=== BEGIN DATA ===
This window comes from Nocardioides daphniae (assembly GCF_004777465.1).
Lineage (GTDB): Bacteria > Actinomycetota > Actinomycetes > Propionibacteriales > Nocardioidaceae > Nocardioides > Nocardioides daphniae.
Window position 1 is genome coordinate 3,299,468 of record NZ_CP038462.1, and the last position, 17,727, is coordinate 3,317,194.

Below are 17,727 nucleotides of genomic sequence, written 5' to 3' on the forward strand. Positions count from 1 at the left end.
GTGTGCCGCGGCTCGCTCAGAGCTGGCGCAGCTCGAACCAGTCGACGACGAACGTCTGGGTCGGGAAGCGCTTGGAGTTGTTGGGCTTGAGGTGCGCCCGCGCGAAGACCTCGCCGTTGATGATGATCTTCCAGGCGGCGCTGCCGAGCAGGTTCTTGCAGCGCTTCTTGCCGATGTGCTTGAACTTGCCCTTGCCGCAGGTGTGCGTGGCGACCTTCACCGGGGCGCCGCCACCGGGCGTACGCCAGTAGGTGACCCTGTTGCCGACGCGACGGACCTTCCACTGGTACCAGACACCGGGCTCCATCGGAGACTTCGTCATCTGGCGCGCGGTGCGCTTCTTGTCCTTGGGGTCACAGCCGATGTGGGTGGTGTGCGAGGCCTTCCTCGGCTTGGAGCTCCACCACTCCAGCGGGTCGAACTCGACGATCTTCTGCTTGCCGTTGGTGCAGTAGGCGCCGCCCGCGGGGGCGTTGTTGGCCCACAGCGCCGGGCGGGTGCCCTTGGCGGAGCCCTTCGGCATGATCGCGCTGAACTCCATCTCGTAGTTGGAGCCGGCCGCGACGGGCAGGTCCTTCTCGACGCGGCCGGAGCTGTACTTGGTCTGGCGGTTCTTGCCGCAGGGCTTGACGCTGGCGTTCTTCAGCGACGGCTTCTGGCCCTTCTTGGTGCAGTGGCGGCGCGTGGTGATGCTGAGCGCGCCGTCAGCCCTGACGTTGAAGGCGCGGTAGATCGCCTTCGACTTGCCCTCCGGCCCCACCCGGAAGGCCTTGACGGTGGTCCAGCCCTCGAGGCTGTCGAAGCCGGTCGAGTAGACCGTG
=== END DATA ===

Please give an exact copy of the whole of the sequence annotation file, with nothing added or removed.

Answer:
This window comes from Nocardioides daphniae (assembly GCF_004777465.1).
Lineage (GTDB): Bacteria > Actinomycetota > Actinomycetes > Propionibacteriales > Nocardioidaceae > Nocardioides > Nocardioides daphniae.
Window position 1 is genome coordinate 3,299,468 of record NZ_CP038462.1, and the last position, 17,727, is coordinate 3,317,194.

Below are 17,727 nucleotides of genomic sequence, written 5' to 3' on the forward strand. Positions count from 1 at the left end.
GTGTGCCGCGGCTCGCTCAGAGCTGGCGCAGCTCGAACCAGTCGACGACGAACGTCTGGGTCGGGAAGCGCTTGGAGTTGTTGGGCTTGAGGTGCGCCCGCGCGAAGACCTCGCCGTTGATGATGATCTTCCAGGCGGCGCTGCCGAGCAGGTTCTTGCAGCGCTTCTTGCCGATGTGCTTGAACTTGCCCTTGCCGCAGGTGTGCGTGGCGACCTTCACCGGGGCGCCGCCACCGGGCGTACGCCAGTAGGTGACCCTGTTGCCGACGCGACGGACCTTCCACTGGTACCAGACACCGGGCTCCATCGGAGACTTCGTCATCTGGCGCGCGGTGCGCTTCTTGTCCTTGGGGTCACAGCCGATGTGGGTGGTGTGCGAGGCCTTCCTCGGCTTGGAGCTCCACCACTCCAGCGGGTCGAACTCGACGATCTTCTGCTTGCCGTTGGTGCAGTAGGCGCCGCCCGCGGGGGCGTTGTTGGCCCACAGCGCCGGGCGGGTGCCCTTGGCGGAGCCCTTCGGCATGATCGCGCTGAACTCCATCTCGTAGTTGGAGCCGGCCGCGACGGGCAGGTCCTTCTCGACGCGGCCGGAGCTGTACTTGGTCTGGCGGTTCTTGCCGCAGGGCTTGACGCTGGCGTTCTTCAGCGACGGCTTCTGGCCCTTCTTGGTGCAGTGGCGGCGCGTGGTGATGCTGAGCGCGCCGTCAGCCCTGACGTTGAAGGCGCGGTAGATCGCCTTCGACTTGCCCTCCGGCCCCACCCGGAAGGCCTTGACGGTGGTCCAGCCCTCGAGGCTGTCGAAGCCGGTCGAGTAGACCGTG